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A Teaching Application for Assessing the Impact of Debt. Professor Robert M. Hull and Daniel McNulty Beatrice Presentation: March 2007. An Important Issue .

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A Teaching Application for Assessing the Impact of Debt


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    1. A Teaching Application forAssessing the Impact of Debt Professor Robert M. Hull and Daniel McNulty Beatrice Presentation: March 2007

    2. An Important Issue Choosing an optimal amount of debt is a central topic in financial management courses and one of the key decisions faced by financial managers. Consequently, instructors need to properly teach the relationship between a firm's debt level and its value

    3. The Problem • Researchers argue that a tool for teaching capital structure decision-making is missing due to lack of an adequate equation.

    4. The Problem Continues • Graham and Harvey (2001) find that financial executives are much less likely to follow prescribed academic capital structure theories compared to other finance theories.

    5. Review of Major Capital Structure Models • Modigliani and Miller made the original model in 1963

    6. The Extended Model • Miller extended the model in 1977

    7. A New EquationHull (2007)

    8. Miller’s beliefs about the model • Miller believed that alpha was equal to one, thus eliminating any gain resulting from leverage. His beliefs are not the consensus view of capital structure theorists.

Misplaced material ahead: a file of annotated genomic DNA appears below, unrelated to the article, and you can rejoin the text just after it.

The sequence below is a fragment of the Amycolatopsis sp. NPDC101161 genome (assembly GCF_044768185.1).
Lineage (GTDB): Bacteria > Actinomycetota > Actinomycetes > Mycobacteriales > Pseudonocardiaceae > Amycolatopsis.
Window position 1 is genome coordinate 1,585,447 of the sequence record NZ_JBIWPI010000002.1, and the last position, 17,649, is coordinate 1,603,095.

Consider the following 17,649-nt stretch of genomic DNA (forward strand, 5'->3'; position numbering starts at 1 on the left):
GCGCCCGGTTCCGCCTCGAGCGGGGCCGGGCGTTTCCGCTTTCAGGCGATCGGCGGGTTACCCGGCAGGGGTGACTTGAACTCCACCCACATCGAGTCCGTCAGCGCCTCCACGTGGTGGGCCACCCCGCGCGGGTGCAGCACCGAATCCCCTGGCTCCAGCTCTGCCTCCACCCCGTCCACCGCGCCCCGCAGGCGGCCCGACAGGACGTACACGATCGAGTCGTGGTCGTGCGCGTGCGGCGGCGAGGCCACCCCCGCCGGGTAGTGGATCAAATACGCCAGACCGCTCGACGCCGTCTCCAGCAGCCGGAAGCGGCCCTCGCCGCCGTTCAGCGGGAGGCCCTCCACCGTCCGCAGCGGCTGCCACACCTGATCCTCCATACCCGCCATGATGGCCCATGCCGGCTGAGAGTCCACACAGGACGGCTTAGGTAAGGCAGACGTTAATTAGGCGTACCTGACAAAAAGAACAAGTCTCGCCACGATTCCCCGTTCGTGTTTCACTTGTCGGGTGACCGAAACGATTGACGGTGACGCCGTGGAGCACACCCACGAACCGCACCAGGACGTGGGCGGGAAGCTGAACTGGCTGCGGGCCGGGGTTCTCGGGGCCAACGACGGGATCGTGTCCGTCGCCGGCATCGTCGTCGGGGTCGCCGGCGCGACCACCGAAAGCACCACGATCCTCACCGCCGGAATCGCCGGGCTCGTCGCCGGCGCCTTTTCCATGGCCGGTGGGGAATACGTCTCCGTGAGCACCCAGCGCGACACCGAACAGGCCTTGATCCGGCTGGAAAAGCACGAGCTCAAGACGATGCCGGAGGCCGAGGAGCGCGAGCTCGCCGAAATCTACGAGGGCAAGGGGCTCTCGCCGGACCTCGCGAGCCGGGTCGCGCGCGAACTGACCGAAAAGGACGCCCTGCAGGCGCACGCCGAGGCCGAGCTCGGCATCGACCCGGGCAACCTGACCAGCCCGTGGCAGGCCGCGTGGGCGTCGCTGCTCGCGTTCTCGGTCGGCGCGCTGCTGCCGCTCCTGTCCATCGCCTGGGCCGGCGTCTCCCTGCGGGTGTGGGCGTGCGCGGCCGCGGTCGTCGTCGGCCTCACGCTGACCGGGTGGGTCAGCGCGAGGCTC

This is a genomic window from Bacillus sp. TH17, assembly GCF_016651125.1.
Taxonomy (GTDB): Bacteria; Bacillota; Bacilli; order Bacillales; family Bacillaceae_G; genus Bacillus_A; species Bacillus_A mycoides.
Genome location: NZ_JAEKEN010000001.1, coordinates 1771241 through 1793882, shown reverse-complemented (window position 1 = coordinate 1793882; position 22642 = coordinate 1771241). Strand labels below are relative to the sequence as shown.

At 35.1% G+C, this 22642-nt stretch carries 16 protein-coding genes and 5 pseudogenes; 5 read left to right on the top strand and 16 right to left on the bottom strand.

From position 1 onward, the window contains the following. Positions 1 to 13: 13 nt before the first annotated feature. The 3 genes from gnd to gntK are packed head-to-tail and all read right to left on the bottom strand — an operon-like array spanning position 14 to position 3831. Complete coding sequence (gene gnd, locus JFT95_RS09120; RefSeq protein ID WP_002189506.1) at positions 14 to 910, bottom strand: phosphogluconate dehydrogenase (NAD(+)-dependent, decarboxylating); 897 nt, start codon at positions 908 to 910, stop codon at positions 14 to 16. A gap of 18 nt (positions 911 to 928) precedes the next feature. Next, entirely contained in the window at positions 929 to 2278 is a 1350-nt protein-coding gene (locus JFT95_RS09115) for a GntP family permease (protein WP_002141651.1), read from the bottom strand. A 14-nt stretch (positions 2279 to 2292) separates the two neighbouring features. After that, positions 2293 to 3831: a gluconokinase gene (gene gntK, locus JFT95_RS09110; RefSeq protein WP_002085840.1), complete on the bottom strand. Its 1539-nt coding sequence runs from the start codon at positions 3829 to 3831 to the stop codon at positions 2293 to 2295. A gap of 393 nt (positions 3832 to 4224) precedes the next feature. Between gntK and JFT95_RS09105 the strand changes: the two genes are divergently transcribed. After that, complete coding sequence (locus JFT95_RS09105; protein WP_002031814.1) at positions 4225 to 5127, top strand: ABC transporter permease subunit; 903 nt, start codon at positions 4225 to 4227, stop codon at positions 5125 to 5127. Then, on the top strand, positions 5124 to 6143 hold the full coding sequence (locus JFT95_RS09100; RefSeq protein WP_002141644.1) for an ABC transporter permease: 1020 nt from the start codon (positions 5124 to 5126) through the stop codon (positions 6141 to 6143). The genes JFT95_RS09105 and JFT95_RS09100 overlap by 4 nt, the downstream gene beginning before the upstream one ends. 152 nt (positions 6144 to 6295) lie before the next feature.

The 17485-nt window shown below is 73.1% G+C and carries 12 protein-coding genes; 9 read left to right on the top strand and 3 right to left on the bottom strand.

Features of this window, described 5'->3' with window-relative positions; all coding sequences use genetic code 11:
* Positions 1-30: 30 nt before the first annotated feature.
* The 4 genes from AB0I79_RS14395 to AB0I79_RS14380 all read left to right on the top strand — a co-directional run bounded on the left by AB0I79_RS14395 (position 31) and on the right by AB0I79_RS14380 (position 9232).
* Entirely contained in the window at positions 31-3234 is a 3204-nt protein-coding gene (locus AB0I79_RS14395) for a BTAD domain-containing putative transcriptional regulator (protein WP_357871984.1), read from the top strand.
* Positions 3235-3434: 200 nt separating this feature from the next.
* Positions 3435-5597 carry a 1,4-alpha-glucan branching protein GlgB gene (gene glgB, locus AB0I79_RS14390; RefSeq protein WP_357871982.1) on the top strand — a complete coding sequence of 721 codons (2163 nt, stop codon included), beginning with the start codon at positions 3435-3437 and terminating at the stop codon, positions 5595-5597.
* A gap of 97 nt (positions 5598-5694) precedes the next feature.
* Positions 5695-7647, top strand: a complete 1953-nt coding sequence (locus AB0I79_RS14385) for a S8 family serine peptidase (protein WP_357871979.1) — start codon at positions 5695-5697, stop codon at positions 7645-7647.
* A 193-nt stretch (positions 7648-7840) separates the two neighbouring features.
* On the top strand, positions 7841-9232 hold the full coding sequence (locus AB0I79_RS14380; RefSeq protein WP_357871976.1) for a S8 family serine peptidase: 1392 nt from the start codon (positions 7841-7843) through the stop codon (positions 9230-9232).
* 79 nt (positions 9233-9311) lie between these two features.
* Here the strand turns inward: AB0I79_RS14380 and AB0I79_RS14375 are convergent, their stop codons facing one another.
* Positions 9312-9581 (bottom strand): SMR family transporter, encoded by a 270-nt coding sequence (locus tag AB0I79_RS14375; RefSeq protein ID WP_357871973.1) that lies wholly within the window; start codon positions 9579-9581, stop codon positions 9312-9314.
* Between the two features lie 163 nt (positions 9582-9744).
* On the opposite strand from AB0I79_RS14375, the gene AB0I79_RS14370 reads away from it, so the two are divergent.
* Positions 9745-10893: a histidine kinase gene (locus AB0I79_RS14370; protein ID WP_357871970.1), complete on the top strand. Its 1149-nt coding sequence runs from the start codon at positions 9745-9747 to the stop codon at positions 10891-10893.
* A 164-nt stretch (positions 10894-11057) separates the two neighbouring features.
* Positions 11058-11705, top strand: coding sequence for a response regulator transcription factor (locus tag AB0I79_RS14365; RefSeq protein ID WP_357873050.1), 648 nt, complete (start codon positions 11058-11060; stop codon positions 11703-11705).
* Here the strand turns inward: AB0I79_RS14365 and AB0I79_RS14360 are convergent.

9. What does this all mean? • The 1963 Modigliani & Miller model, and the 1977 Miller model produce an optimal debt level at 100% to maximize the value of the company. Is this realistic?

    10. The real world is not linear Both the MM and the Miller models are of a linear nature. Although these models are the founding backbone of corporate financial theory, they find little use in terms of making practical real world decisions about corporate structure.

    11. The Hull Equation • The Hull equation models the gain to leverage with a non-linear, concave shaped model. It does this by taking into account key factors that are left out of previous models. These include the cost of leveraged equity and the cost of debt, which are variables central to capital structure decisions.

    12. By having students perform the exercises in this paper, it creates a greater appreciation for the models involved. • Having students take a hands-on approach with this application embeds a deeper understanding of the models themselves, how they work, and how changes effect them. This in turn should allow them to make more practical use of capital structure theory.

    13. My Classroom Experience • I gained a much deeper appreciation for the Hull model • Others seemed to really see how the Hull model built upon previous work to create a more accurate look at capital structure mix • The Hull model altered the previous perception towards capital structure models.